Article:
Note: Welcome to all the new readers who found us from the article I did at MarketWatch this week. I’m glad to have you on board. In today’s post I’m sharing that article with IR readers, so sorry if you’ve already seen it.
I have always looked up to Theodor Geisel, better known to millions as Dr. Seuss. As a writer myself, one of the qualities I admire most was his ability to take complex ideas (e.g. learning to read, racial equality, materialism) and make them engaging and easy to understand for readers (e.g. The Cat in the Hat, The Sneetches, How the Grinch Stole Christmas).
Having read a biography on Seuss, I knew that his birthday was just around the corner (March 2), which got me thinking: If Seuss were still with us, how might he have used his considerable talents to explain a complicated and sometimes boring topic like retirement planning?
Of course we’ll never know, but I thought I’d use his rhyming and poetic meter as inspiration and take a stab at it myself. The result is the poem below called ‘Someday’ is Here!
‘Someday’ is Here! [Click here for an illustrated version]
You’ve made it.
After 40 years and a day
Of working and toiling and slaving away.
You’ve got money in the bank
And time on your hands
Now is the time to make some great plans.
There’s only on problem
A big concern, really.
If you want a great life then you really must hurry.
You see, all these years
You’ve heard experts opining
That your primary worry should be money and timing.
Those are vital, for sure.
But, take care to remember
If life were a calendar
You’d be in September.
The clock keeps on ticking
It gets louder each year.
You’ve spent years saying “Someday”
Well, “Someday” is here.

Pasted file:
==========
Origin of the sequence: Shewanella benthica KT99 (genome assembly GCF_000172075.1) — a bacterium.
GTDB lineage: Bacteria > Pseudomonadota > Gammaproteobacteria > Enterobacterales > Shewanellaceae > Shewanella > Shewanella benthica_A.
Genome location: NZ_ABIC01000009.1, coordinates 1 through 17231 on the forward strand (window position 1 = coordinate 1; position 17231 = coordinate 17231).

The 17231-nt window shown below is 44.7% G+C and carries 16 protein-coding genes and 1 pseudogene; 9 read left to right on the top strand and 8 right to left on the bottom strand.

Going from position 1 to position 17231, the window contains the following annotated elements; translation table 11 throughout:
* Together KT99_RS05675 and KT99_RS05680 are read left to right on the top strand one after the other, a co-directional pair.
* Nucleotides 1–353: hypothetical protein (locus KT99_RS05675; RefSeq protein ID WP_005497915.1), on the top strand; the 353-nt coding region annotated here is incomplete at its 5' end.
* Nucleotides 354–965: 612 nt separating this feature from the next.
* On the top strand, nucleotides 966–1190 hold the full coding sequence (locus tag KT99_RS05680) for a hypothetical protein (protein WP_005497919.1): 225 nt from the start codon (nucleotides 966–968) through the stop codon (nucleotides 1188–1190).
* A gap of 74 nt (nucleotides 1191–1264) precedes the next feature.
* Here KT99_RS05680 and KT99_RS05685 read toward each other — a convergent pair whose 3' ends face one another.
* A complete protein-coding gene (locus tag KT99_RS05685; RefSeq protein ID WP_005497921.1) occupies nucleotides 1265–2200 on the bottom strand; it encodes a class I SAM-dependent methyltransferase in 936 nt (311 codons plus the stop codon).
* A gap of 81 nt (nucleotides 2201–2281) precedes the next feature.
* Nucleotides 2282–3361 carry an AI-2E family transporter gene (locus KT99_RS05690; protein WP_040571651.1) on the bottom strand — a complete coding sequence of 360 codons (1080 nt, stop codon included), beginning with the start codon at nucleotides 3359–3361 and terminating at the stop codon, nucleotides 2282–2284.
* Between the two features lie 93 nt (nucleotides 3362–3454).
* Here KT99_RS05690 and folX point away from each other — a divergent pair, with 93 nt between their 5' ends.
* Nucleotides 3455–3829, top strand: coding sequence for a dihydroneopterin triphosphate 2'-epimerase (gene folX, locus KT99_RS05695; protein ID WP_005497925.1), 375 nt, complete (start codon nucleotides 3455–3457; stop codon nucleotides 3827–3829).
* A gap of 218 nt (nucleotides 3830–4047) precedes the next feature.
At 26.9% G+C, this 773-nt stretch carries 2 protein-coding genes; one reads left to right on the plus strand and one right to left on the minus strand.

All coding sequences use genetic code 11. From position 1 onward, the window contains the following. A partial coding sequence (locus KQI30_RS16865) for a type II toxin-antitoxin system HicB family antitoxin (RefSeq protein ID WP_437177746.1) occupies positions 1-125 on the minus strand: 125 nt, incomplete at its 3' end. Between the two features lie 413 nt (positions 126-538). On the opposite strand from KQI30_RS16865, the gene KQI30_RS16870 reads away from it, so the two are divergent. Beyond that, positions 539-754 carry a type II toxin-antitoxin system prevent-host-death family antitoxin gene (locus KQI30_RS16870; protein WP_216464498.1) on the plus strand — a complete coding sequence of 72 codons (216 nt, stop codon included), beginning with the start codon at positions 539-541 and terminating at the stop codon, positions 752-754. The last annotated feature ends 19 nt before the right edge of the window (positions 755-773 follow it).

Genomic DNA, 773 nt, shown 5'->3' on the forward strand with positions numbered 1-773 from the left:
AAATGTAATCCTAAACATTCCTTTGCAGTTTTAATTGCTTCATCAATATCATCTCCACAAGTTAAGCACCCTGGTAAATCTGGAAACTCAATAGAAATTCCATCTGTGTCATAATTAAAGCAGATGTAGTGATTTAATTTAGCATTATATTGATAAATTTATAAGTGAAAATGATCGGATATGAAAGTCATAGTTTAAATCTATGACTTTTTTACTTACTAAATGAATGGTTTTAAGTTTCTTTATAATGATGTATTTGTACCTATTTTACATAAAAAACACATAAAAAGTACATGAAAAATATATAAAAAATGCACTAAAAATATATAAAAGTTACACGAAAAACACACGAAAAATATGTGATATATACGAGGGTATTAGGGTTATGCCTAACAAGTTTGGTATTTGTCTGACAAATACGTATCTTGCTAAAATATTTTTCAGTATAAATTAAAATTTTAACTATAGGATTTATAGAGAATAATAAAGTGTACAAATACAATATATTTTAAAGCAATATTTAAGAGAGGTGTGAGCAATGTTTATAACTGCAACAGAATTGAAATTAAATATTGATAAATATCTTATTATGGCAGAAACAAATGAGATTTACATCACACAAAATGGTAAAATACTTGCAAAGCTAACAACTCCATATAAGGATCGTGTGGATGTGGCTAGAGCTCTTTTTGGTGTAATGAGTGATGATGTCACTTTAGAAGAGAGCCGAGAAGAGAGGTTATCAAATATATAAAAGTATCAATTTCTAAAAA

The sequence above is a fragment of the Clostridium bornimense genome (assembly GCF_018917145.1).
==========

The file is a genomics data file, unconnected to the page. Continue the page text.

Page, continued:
It’s time to stop dreaming
And actually DO.
That is my primary advice for you.
So how does one start?
Where to begin?
Grab a pencil and paper and let’s jump right in.
The first thing to do is to ask yourself this:
What types of things bring retirement bliss?
Don’t try to please others.
We’re talking about you.
What is it that YOU’VE always wanted to do?
Maybe that’s travel or volunteering to help others.
What would it be if you had your druthers?
Once you know that, then you’re well on your way.
But there are a few other things I should probably say.
First, don’t forget friends.
In life they’re the glue.
They hold everything together.
Otherwise it’s just you.
And while friends are important,
Don’t forget about your spouse.
If you’re happy together
You’ll have no reason to grouse.
So work on your friendships and marriage for sure.
What else? Let me think?
There are two or three more.
Oh yes. Now with plans and people in order
You can shift your attention and start to re-order.
Your priorities that is. Your To-Do list is jumbled.
With all sorts of things you should probably fumble.
Get rid of the extra and purge the redundant.
Once you do that life will be more abundant.
So that’s a few things that will get you ahead.
But remember, they won’t help a bit if you’re dead.
So get yourself healthy and lose the spare tire.
If you need a few pointers, call your doc and inquire.
Before we wrap up, a quick review.
What are the things you really MUST do?
Have money and plans. Relationships too.
A good healthy body and priorities not askew.
Do each of those things and you’ll be ahead by a mile.
Because those are the things that make retirement worthwhile.
[Click here for an illustrated version of the poem.]
Enjoy your weekend!
I originally published this article at MarketWatch.
It’s no secret that prescription drug costs can put a big dent in your retirement budget. What you may not know is that the cost of those drugs can vary (sometimes drastically) based on which pharmacy fills your prescription.